In Kentucky we inadvertently experienced both lavish comfort and miserable days of continuous hard rainfall that left us soaked and huddled under any shelter we could find during our breaks from cycling. We entered Kentucky from Clarksville, Indiana, crossing a four lane steel cantilevered truss bridge with no shoulder. It was rush hour and although it was clearly indicated that bikes were supposed to use the right hand lane we ended up pulling them up onto the sidewalk due to the major blockages we were causing.
Chad Cooley was the man we were going to see here in Louisville. Chad is the cousin of neighbor and aunt, Marta who encouraged us to see him on our way through Louisville. Chad has the good fortune of being a wealthy man and he spared no expense in making sure Rasham and I had the fullest Louisville experience possible with endless generosity.
After stripping down and floating in Chad’s Jacuzzi for a few minutes we sped off in his convertible Lexus to the nicest restaurant in town called Seviche. The nice thing about Louisville, Chad told us, is that it functions as UPS’ US hub and therefore all fish that is flown into the country passes through Louisville first. It therefore has the freshest seafood in the nation, despite its somewhat central geographic location. He followed it up by taking us to a local bar with some live bluegrass.
The next day we were taken to the Muhammad Ali museum and later to a restaurant Chad owned called Momma’s Mustard Pickles and Barbecue where he ordered a feast, and naturally, we all overate.
We were only going to stay two nights, but Chad convinced us to stay one more day. Chad’s passion is horse racing. Last year Chad owned a share in a horse called Mucho Macho Man which he later sold and he is currently investing in several other horses. The plus side for us was that he had access to the backside of Churchill Downs where he took us at 6:00am that morning to watch the horses train.
It was a special moment in time for us to witness this whole other life.
Only three types of people are allowed in the backside; owners, jockeys and trainers. It was a picture of symbiosis, each playing a distinctly different but necessary role in the life of the horses.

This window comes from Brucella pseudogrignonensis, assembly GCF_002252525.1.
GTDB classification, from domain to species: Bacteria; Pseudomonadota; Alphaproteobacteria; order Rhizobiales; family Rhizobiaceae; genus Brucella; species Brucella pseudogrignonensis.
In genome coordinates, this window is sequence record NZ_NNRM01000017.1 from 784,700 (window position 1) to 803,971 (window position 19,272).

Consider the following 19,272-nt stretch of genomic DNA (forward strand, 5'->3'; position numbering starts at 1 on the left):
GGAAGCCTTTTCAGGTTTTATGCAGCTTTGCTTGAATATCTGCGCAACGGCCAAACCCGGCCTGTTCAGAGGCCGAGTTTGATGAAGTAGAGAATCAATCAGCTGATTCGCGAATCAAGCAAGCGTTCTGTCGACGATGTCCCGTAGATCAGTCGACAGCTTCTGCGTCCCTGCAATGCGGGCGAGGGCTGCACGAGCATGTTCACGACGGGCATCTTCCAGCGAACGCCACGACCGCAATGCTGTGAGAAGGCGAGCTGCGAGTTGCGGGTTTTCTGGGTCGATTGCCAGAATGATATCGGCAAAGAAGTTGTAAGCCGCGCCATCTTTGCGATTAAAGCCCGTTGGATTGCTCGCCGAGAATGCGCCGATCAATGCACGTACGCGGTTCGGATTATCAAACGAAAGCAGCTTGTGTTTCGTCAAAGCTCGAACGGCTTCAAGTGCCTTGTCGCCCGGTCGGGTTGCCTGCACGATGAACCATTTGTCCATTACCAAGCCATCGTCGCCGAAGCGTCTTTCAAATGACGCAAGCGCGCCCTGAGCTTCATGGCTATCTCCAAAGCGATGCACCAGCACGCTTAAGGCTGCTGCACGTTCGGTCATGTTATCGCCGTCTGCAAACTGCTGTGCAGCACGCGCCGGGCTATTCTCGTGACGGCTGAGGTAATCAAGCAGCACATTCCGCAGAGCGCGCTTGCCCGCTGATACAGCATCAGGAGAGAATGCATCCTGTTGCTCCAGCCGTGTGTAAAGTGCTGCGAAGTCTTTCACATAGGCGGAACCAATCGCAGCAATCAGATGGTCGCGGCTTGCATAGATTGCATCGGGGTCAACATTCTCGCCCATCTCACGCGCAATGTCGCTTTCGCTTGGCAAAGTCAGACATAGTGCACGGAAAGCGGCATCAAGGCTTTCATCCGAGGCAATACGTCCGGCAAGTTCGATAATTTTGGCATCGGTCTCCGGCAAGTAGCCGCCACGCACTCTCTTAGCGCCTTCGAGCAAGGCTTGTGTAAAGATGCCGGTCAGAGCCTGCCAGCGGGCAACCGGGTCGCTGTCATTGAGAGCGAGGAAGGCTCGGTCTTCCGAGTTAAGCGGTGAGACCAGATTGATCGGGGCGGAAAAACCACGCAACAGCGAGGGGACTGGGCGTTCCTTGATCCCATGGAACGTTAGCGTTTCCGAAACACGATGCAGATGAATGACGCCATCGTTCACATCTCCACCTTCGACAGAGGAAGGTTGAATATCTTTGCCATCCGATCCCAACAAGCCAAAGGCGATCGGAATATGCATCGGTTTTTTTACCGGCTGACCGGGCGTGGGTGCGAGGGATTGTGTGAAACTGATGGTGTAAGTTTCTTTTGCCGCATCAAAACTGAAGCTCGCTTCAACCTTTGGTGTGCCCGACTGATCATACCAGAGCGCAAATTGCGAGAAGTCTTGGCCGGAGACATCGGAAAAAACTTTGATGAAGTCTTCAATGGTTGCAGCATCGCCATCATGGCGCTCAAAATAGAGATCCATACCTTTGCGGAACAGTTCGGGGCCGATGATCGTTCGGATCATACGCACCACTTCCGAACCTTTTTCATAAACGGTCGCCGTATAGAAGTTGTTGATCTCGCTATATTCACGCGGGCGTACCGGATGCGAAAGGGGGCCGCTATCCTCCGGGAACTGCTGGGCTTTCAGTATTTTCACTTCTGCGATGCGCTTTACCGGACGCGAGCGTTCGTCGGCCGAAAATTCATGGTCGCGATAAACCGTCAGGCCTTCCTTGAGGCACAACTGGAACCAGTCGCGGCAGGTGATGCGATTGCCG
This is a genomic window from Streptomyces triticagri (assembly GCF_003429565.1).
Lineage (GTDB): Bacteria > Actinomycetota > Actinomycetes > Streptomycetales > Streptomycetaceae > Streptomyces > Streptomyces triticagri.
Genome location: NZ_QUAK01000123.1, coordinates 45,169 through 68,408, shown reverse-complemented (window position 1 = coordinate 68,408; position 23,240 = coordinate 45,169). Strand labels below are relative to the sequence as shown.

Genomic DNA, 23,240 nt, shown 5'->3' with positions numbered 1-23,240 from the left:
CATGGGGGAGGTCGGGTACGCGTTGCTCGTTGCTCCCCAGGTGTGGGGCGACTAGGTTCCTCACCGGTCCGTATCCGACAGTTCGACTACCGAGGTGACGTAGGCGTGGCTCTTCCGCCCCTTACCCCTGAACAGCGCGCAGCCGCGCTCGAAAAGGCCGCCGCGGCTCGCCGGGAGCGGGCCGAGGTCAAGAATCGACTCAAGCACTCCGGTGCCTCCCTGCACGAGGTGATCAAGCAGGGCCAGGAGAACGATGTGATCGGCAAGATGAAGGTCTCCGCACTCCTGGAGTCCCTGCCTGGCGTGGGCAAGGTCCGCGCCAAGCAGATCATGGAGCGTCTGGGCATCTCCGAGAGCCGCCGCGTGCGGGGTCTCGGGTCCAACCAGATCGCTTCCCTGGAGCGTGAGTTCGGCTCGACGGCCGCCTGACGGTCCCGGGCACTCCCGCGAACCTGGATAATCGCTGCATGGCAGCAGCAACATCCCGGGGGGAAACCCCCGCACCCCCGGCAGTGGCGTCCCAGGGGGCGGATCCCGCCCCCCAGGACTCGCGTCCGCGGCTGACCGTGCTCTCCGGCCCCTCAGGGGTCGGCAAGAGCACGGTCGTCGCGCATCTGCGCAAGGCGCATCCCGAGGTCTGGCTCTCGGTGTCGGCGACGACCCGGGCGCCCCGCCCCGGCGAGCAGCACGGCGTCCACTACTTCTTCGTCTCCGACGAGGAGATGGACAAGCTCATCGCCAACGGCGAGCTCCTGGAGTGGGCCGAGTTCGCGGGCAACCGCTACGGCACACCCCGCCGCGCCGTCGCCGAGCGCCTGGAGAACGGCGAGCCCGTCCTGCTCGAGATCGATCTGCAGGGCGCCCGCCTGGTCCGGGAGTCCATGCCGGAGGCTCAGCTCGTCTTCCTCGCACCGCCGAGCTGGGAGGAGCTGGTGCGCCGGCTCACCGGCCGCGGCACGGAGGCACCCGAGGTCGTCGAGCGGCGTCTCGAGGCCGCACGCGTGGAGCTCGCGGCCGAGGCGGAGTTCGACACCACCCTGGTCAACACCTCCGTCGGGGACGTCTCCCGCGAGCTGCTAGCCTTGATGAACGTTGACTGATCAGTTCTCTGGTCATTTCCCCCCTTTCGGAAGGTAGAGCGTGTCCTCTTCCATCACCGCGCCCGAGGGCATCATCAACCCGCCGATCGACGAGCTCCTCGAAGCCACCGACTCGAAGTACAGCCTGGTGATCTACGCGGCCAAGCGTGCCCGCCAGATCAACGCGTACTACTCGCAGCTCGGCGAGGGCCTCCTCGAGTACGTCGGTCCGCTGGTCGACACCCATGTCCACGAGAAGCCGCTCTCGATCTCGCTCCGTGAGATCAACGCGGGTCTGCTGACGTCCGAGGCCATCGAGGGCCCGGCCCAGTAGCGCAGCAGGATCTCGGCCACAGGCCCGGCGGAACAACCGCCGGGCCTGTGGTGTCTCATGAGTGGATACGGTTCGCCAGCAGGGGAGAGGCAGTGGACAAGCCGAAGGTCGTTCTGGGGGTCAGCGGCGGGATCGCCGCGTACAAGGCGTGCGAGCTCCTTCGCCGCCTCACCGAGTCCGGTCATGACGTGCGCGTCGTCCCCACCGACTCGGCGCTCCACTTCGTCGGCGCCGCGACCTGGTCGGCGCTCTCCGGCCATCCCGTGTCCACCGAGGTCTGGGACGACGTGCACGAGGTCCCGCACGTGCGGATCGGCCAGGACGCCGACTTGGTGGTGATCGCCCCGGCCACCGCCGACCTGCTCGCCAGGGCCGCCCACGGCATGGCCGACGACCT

After Churchill Downs we drove to the art festival. The art show was displayed in a neighborhood housing the largest collection of victorian homes found in one neighborhood in the US.
Later that night Chad took us to see Jim Gaffigan at the Louisville Palace theatre where Chad had his own row of seats in the first row of the second floor balcony. The next morning Chad and “Dawg” saw us off by escorting us to the local farmers market where we could buy some fresh veggies for the coming days.
We had to escape before the life of decadence made it impossible to leave!! Thanks for the awesome time in Louisville Chad!
It wasn’t an hour before karmic retribution for our over indulgences set in with thunderclouds and horrific rain showers. Finally we were forced to take shelter at a local park.
A troop of young kids also taking shelter from the rain gawked at us as we fired up our stove and made some hot coffee and soup while the surrounding territory began to flood.
When the rain had let up a bit we made it another 7 miles to a town called Shelbyville and found shelter near a church where we set up camp.
Thunder and lightning continued throughout the night. In the morning it was raining just as hard. A strip of deep and milky orange glistening under the gray clouds was all that could be seen of the sunrise. We continued to ride, having no other options. As the water sloshed around in my boots, occasionally splashing up to redrench my lower legs we just had to keep moving to stay warm. In the asphalt depressions formed by millions of tires traveling the roads, we fought small streams on the uphills, carrying debree down the pavement. We passed swollen streams and overflowing ditches. My rain jacket hung from my arms shaped like the finest silk, but as heavy as chain mail. Chad sent us a picture he took from the local creek. Apparently they had to cancel the art festival this weekend for the first time in 27 years.
Luckily an emergency Warmshowers request came through in the form of Brian who offered to host us that evening at his home near Georgetown. Brian is in his late thirties and has his doctorate in Molecular Biology. His girlfriend, Carla regaled us with tales of her military service in Afghanistan, delivering chickens, bees and solar food driers to locals in the war torn country. More from Kentucky in the next post!!